Tokyo: Seaborne radiation from Japan’s wrecked Fukushima nuclear plant will wash up on the West Coast of the US this year.
That’s raising concerns among some Americans including the residents of the San Francisco Bay Area city of Fairfax, California, which passed a resolution on December 6 calling for more testing of coastal seafood.
At the same time, oceanographers and radiological scientists say such concerns are unwarranted given existing levels of radiation in the ocean.
The runoff from the Japanese plant will mingle with radiation released by other atomic stations, such as Diablo Canyon in California. Under normal operations, Diablo Canyon discharges more radiation into the sea, albeit of a less dangerous isotope, than the Fukushima station, which suffered the worst nuclear accident since Chernobyl.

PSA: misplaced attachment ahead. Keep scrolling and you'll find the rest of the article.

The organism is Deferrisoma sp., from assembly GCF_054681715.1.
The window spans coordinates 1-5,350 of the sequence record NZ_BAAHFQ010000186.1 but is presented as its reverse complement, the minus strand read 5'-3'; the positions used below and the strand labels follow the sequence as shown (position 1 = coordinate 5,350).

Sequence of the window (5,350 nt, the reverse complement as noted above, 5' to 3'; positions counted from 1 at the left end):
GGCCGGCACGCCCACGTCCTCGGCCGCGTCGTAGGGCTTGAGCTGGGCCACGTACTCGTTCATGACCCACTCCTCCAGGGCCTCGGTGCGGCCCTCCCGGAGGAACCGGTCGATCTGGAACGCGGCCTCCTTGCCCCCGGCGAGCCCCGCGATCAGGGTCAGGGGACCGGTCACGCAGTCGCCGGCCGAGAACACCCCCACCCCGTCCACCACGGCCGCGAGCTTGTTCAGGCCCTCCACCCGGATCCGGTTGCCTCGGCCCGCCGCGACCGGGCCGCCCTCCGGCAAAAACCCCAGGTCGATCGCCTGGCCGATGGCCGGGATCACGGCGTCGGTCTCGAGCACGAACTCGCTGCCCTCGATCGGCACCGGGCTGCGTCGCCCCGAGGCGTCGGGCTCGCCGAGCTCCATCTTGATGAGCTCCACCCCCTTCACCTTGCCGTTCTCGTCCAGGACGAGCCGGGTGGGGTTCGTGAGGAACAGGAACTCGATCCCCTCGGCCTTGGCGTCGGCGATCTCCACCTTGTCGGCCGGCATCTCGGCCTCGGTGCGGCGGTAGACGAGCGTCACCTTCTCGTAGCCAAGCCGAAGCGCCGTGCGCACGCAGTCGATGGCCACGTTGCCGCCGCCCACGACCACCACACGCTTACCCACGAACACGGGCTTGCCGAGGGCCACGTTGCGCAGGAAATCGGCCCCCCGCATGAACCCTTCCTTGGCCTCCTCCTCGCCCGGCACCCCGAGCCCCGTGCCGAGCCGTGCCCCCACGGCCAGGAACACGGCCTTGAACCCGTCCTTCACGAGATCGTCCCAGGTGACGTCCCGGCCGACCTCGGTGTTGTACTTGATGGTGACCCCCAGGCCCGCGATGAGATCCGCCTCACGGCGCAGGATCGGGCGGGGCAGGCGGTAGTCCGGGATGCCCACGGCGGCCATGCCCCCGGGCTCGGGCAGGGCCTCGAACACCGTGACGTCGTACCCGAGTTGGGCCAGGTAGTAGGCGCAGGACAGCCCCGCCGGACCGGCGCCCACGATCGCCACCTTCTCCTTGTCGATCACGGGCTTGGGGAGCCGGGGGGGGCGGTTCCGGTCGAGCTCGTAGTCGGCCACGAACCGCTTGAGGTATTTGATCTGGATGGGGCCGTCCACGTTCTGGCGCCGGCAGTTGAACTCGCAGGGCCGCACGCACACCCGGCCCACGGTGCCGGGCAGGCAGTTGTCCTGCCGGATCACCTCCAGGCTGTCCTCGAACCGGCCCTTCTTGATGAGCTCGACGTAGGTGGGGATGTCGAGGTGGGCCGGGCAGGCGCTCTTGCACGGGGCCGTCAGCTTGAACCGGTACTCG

At Tokyo Electric Power’s Fukushima Dai-Ichi station, where three reactors melted down after the March 2011 earthquake and tsunami, about 300 metric tons of contaminated groundwater seep into the ocean each day, according to Japan’s government.
Between May 2011 and August 2013, as many as 20 trillion becquerels of cesium-137, 10 trillion becquerels of strontium-90 and 40 trillion becquerels of tritium entered the ocean via groundwater, according to Tokyo Electric.
Full article: Fukushima wash-up to hit US coast this year (Sidney Morning Herald)